When Orcadians speak of Mainland they are referring to this, the largest of the Orkney islands, and not mainland Scotland. Mainland is home to 75% of Orkney's population as well as its two towns, historic Kirkwall and Stromness, with its long, narrow and characterful main street. Mainland has much fertile farmland as well as some wilder moors in the west.
In the west of Mainland there is such a concentration of spectacular neolithic remains that it has been declared a World Heritage site - one of only three in Scotland. The remains include the well-preserved prehistoric village of Skara Brae, Maes Howe - the most magnificent of all neolithic tombs, and the spectacular standing stones at Stenness and the Ring of Brodgar. Much of the coastline offers grand walking, with dramatic cliff-scenery and bird life, with Marwick Head and the tidal Brough of Birsay being highlights in the west, and Mull Head in the east.
|Rerwick Head, Tankerness||1.3km||40 minutes|
|Scapa Flow and Loch of Ayre, St Mary's||3.25km||1 hour|
|Orphir Bay, near Houton||3.25km||1 hour|
|Kirkwall Explorer and the Peedie Sea||3.25km||1 hour|
|Dingieshowe circuit, Deerness||3.75km||1 hour|
|Binscarth Wood, Finstown, Mainland||4km||1.5 hours|
|Covenanters Memorial, Deerness, Mainland||4.25km||1.5 - 2 hours|
|The Ring of Brodgar and Stones of Stenness||4.5km||1 - 1.5 hours|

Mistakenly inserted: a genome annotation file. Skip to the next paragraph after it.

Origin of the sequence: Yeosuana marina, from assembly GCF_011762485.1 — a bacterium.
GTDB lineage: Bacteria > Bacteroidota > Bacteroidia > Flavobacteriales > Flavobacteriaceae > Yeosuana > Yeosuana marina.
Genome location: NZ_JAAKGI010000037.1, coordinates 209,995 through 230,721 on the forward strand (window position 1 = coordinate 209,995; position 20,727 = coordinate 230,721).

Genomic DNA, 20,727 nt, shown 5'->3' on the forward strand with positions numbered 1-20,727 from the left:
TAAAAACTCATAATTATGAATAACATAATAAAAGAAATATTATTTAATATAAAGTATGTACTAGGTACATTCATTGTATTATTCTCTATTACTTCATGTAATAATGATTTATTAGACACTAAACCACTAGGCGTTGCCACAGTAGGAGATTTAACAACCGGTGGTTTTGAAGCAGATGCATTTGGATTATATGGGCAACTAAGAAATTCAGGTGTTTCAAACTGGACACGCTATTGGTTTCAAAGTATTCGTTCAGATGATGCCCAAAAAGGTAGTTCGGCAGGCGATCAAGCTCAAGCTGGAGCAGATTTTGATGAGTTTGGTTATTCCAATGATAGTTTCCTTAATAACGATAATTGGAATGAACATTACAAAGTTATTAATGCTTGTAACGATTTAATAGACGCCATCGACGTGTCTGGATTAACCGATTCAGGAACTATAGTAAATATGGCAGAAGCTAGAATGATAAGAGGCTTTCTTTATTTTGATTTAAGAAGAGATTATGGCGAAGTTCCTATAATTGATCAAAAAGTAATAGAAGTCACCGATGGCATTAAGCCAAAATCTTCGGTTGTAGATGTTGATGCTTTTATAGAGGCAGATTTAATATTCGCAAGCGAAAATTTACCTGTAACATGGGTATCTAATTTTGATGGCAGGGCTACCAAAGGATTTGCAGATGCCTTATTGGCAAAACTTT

|Marwick Head and the Kitchener Memorial, Mainland||5.25km||2 hours|
|Newark Bay and Point of Ayre, Deerness, Mainland||5.25km||1 - 2 hours|
|Wideford and Inganess, near Kirkwall, Mainland||5.5km||2 - 2.5 hours|
|The Brough of Birsay and Earl's Palace, Mainland||6km||2 - 2.5 hours|
|Mull Head, Deerness||6.75km||2 - 3 hours|
|Stromness and Warbeth, Mainland||8.5km||2 - 3 hours|
|Wideford Hill and Chambered Cairn, Kirkwall||9.75km||2.5 - 3 hours|
|West Coast Walk Stage 2: Bay of Skaill to Birsay||12.25km||3.5 - 4.5 hours|
|West Coast Walk 1: Stromness to Bay of Skaill||19km||6 - 7 hours|
Linda Cracknell makes a winter visit to Orkney.
"I write this on ‘Blue Monday’, the day associated with winter doldrums, when holiday companies prey upon our sense of daylight deprivation, lack of exercise, divorce from life ‘out there’. It’s when I feel most like hibernating..."